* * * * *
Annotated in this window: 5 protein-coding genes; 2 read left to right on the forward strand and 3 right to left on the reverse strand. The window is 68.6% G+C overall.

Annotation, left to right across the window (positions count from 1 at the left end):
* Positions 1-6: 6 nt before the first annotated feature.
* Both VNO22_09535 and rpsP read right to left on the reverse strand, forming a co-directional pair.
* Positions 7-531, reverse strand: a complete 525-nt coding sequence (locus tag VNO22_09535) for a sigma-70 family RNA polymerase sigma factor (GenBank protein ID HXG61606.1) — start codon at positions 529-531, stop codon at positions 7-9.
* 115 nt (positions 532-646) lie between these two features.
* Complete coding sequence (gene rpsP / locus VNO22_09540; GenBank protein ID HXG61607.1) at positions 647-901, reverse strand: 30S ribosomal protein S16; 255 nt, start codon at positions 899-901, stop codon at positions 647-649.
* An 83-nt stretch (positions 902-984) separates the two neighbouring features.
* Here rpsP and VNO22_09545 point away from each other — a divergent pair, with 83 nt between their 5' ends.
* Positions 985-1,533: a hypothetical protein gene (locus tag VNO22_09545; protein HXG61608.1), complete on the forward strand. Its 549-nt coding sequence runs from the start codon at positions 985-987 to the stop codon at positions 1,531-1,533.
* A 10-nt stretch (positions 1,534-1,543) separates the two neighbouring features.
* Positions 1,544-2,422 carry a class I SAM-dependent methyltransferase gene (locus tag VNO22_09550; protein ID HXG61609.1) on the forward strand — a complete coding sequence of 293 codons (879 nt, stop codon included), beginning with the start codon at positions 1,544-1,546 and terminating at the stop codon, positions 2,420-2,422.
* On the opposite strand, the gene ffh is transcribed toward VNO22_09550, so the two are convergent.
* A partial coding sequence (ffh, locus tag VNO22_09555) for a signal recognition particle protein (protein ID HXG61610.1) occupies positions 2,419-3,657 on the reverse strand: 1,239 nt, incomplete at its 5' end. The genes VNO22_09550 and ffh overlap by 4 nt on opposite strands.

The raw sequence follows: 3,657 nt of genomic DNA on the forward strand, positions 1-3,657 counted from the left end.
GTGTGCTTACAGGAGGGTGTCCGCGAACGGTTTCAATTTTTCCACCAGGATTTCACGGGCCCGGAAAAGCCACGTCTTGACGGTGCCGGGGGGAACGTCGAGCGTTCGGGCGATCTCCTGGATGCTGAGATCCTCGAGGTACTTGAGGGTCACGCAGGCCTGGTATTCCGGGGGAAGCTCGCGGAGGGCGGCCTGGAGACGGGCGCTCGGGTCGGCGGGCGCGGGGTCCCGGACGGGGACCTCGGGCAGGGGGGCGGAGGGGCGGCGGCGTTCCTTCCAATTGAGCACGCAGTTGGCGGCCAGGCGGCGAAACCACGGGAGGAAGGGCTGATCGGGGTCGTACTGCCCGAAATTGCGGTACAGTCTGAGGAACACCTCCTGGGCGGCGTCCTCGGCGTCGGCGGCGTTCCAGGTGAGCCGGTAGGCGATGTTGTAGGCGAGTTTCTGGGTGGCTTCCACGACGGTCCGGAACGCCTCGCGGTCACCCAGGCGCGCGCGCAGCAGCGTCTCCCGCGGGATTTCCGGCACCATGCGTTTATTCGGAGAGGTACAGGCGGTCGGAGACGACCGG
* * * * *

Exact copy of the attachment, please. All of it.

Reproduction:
Annotated in this window: 5 protein-coding genes; 2 read left to right on the forward strand and 3 right to left on the reverse strand. The window is 68.6% G+C overall.

Annotation, left to right across the window (positions count from 1 at the left end):
* Positions 1-6: 6 nt before the first annotated feature.
* Both VNO22_09535 and rpsP read right to left on the reverse strand, forming a co-directional pair.
* Positions 7-531, reverse strand: a complete 525-nt coding sequence (locus tag VNO22_09535) for a sigma-70 family RNA polymerase sigma factor (GenBank protein ID HXG61606.1) — start codon at positions 529-531, stop codon at positions 7-9.
* 115 nt (positions 532-646) lie between these two features.
* Complete coding sequence (gene rpsP / locus VNO22_09540; GenBank protein ID HXG61607.1) at positions 647-901, reverse strand: 30S ribosomal protein S16; 255 nt, start codon at positions 899-901, stop codon at positions 647-649.
* An 83-nt stretch (positions 902-984) separates the two neighbouring features.
* Here rpsP and VNO22_09545 point away from each other — a divergent pair, with 83 nt between their 5' ends.
* Positions 985-1,533: a hypothetical protein gene (locus tag VNO22_09545; protein HXG61608.1), complete on the forward strand. Its 549-nt coding sequence runs from the start codon at positions 985-987 to the stop codon at positions 1,531-1,533.
* A 10-nt stretch (positions 1,534-1,543) separates the two neighbouring features.
* Positions 1,544-2,422 carry a class I SAM-dependent methyltransferase gene (locus tag VNO22_09550; protein ID HXG61609.1) on the forward strand — a complete coding sequence of 293 codons (879 nt, stop codon included), beginning with the start codon at positions 1,544-1,546 and terminating at the stop codon, positions 2,420-2,422.
* On the opposite strand, the gene ffh is transcribed toward VNO22_09550, so the two are convergent.
* A partial coding sequence (ffh, locus tag VNO22_09555) for a signal recognition particle protein (protein ID HXG61610.1) occupies positions 2,419-3,657 on the reverse strand: 1,239 nt, incomplete at its 5' end. The genes VNO22_09550 and ffh overlap by 4 nt on opposite strands.

The raw sequence follows: 3,657 nt of genomic DNA on the forward strand, positions 1-3,657 counted from the left end.
GTGTGCTTACAGGAGGGTGTCCGCGAACGGTTTCAATTTTTCCACCAGGATTTCACGGGCCCGGAAAAGCCACGTCTTGACGGTGCCGGGGGGAACGTCGAGCGTTCGGGCGATCTCCTGGATGCTGAGATCCTCGAGGTACTTGAGGGTCACGCAGGCCTGGTATTCCGGGGGAAGCTCGCGGAGGGCGGCCTGGAGACGGGCGCTCGGGTCGGCGGGCGCGGGGTCCCGGACGGGGACCTCGGGCAGGGGGGCGGAGGGGCGGCGGCGTTCCTTCCAATTGAGCACGCAGTTGGCGGCCAGGCGGCGAAACCACGGGAGGAAGGGCTGATCGGGGTCGTACTGCCCGAAATTGCGGTACAGTCTGAGGAACACCTCCTGGGCGGCGTCCTCGGCGTCGGCGGCGTTCCAGGTGAGCCGGTAGGCGATGTTGTAGGCGAGTTTCTGGGTGGCTTCCACGACGGTCCGGAACGCCTCGCGGTCACCCAGGCGCGCGCGCAGCAGCGTCTCCCGCGGGATTTCCGGCACCATGCGTTTATTCGGAGAGGTACAGGCGGTCGGAGACGACCGG